$ 73,944     $ 66,605     $ 69,767  
Net occupancy expense
    9,030       7,492       7,749  
Furniture and equipment expense
    15,145       12,316       11,418  
Depreciation — leased equipment
    17,085       14,958       12,895  
Professional fees
    4,575       3,998       3,362  
Supplies and communications
    5,987       5,496       5,462  
Business development and marketing expense
    4,788       4,008       3,630  
Intangible asset amortization
    874       1,910       2,663  
Loan and lease collection and repossession expense (income)
    1,123       704       (1,094 )
Other expense
    7,761       8,724       7,587  
Total noninterest expense
  $ 140,312     $ 126,211     $ 123,439  

Total salaries and employee benefits increased 11.02% in 2007 from 2006, following a 4.53% decrease in 2006 from 2005.
 
Employee salaries increased 13.25% in 2007 from 2006 compared to a decrease of 5.56% in 2006 from 2005.  The increase in 2007 is mainly attributable to a larger work force following the acquisition of First National and lower 2006 salaries due to the first quarter 2006 reversal of previously recognized stock-based compensation expense under historical accounting methods related to the estimated forfeiture of stock awards.  This one-time expense reversal, combined with the adoption of Statement of Financial Accounting Standards No. 123(R), Share-based Payment, (SFAS No. 123(R)) estimated forfeiture accounting requirements, resulted in a reduction in stock-based compensation of $2.07 million, pre-tax, for the 2006 year.
 
Employee benefits remained relatively stable in 2007 and 2006.  We were able to contain employee benefit costs during 2007 and 2006 by maintaining our group insurance costs close to 2005 levels.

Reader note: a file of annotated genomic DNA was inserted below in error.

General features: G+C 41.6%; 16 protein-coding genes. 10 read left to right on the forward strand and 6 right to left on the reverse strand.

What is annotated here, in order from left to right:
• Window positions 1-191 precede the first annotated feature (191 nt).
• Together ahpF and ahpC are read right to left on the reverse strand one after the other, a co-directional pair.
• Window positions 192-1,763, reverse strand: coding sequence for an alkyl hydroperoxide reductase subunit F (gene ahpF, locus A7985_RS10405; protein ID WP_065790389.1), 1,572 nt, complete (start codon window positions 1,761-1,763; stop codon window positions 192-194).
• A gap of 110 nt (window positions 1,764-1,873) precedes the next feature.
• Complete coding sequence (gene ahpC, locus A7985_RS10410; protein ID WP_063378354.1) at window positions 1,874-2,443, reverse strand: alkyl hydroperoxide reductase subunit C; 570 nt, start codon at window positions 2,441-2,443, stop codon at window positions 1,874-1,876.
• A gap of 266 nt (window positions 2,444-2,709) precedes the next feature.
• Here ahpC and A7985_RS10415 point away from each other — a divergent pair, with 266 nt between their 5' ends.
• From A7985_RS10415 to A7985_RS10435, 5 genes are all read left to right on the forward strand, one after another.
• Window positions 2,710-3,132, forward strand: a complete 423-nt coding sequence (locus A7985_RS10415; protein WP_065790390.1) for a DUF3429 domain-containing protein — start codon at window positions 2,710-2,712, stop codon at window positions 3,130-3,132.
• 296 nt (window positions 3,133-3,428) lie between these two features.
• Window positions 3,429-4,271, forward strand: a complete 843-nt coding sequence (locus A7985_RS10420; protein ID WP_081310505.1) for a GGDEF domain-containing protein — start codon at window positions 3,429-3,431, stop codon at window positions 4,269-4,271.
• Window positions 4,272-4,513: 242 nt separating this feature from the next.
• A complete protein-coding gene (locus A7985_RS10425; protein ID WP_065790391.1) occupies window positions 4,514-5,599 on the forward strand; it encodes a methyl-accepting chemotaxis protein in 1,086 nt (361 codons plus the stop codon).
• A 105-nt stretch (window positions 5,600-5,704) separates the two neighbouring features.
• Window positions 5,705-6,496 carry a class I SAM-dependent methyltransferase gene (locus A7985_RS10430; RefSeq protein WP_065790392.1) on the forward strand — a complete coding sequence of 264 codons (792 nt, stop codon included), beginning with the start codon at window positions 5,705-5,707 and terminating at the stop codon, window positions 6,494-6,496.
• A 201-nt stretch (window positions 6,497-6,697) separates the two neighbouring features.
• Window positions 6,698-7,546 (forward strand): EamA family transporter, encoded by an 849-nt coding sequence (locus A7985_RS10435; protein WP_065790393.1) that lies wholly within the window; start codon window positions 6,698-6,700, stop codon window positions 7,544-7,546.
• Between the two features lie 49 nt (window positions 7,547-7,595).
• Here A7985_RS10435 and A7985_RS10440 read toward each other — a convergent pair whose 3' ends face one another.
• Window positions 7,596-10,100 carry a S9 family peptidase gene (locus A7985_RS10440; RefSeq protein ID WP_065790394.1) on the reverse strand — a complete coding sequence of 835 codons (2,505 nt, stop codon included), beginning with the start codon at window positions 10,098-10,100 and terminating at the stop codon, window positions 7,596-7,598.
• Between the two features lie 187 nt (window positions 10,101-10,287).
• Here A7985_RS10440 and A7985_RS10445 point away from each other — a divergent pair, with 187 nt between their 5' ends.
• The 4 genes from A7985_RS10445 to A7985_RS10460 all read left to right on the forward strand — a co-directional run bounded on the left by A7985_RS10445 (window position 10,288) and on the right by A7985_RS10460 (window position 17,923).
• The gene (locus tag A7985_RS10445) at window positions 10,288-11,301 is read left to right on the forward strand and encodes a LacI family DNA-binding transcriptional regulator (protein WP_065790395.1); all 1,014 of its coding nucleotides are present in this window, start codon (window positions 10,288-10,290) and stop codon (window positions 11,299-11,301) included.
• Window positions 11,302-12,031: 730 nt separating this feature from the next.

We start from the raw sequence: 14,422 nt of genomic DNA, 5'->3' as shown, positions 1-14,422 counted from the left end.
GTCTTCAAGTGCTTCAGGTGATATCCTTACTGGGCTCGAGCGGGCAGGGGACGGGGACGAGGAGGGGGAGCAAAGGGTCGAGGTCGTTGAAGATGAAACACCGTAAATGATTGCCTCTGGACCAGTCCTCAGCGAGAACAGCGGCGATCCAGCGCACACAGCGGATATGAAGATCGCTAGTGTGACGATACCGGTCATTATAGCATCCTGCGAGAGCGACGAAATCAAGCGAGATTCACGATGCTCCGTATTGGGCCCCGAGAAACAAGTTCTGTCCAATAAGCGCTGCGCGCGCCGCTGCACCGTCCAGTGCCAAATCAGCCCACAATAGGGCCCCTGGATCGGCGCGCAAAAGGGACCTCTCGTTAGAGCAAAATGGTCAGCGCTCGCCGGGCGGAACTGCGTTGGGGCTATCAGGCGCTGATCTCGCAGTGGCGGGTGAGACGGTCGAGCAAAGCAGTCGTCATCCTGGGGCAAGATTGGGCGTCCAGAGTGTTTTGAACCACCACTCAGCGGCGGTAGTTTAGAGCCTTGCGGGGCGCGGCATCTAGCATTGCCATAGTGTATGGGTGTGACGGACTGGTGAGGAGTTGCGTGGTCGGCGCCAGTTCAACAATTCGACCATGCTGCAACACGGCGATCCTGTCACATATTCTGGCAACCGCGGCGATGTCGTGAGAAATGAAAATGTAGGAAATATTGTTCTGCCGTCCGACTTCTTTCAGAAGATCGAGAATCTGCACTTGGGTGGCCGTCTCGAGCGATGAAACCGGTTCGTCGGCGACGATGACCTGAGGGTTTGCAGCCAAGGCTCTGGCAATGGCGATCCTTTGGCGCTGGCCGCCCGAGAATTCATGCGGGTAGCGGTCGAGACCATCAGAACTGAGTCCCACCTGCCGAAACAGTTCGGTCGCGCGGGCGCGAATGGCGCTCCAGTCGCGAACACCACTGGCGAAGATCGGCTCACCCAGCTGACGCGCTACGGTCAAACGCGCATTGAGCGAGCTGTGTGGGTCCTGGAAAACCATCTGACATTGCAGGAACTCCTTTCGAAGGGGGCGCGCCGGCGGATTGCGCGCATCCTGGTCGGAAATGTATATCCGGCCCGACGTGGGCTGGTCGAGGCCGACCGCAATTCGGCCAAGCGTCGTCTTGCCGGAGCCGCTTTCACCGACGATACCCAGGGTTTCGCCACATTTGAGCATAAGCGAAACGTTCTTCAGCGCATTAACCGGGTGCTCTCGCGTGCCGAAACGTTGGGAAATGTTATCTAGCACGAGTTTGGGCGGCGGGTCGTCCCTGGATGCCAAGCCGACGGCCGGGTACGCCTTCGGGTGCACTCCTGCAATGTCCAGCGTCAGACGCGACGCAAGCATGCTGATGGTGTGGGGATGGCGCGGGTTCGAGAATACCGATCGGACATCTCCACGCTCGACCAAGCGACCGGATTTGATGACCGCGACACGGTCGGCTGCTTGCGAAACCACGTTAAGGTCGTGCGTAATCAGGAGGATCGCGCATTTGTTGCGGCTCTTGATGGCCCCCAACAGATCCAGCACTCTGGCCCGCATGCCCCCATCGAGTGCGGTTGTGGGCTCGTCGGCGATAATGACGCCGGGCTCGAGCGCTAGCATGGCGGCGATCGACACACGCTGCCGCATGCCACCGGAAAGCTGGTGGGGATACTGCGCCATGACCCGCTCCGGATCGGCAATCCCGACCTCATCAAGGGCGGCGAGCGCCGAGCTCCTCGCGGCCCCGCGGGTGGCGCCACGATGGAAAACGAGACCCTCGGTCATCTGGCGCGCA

Occupancy expense increased 20.53% in 2007 from 2006, compared to a 3.32% decrease in 2006 from 2005.  The increase in 2007 was primarily due to the increase in number of locations following the acquisition of First National.  The decrease in 2006 was primarily driven by lower depreciation expense than that experienced in 2005.
 
Furniture and equipment expense, including depreciation, increased in 2007 over 2006 by 22.97%, compared to a 7.86% increase in 2006 from 2005.  Higher software costs which were mostly related to implementation of upgrades to our core accounting and management systems, and higher debit card transaction expense were the significant factors contributing to the increased costs in 2007 and in 2006.
 
Depreciation on equipment owned under operating leases increased 14.22% in 2007 from 2006, following a 16.00% increase in 2006 from 2005.  In 2007 and in 2006, depreciation on equipment owned under operating leases increased in conjunction with the increase in equipment rental income as some of our clients opted to enter into new lease arrangements rather than purchase equipment.
 
 
 
Professional fees increased 14.43% in 2007 from 2006, compared to an 18.92% increase in 2006 from 2005.  The majority of the increase in 2007 was due to higher consulting fees paid in conjunction with our core system upgrade.  The majority of the increase in 2006 was due to higher legal fees and audit and examination fees which were mainly incurred in the normal course of business.
 
Supplies and communications expense increase 8.93% in 2007 from 2006 after remaining relatively unchanged in 2006 as compared to 2005.  The increase in 2007 was due to increased telephone and data line expense and increased freight expense.
 
Business development and marketing expense increased 19.46% in 2007 from 2006 compared to a 10.41% increase in 2006 from 2005.  The increase in 2007 was mainly due to strong marketing across our entire footprint area. The increase in 2006 was mainly due to robust marketing related to the opening of new branches and expansion of our business into the Kalamazoo area.
 
Intangible asset amortization decreased 54.24% in 2007 from 2006 compared to a 28.28% decrease in 2006 from 2005.   The decrease in intangible asset amortization for 2007 and 2006 was primarily due to the effects of the complete amortization of assets associated with acquisitions which occurred during 2001.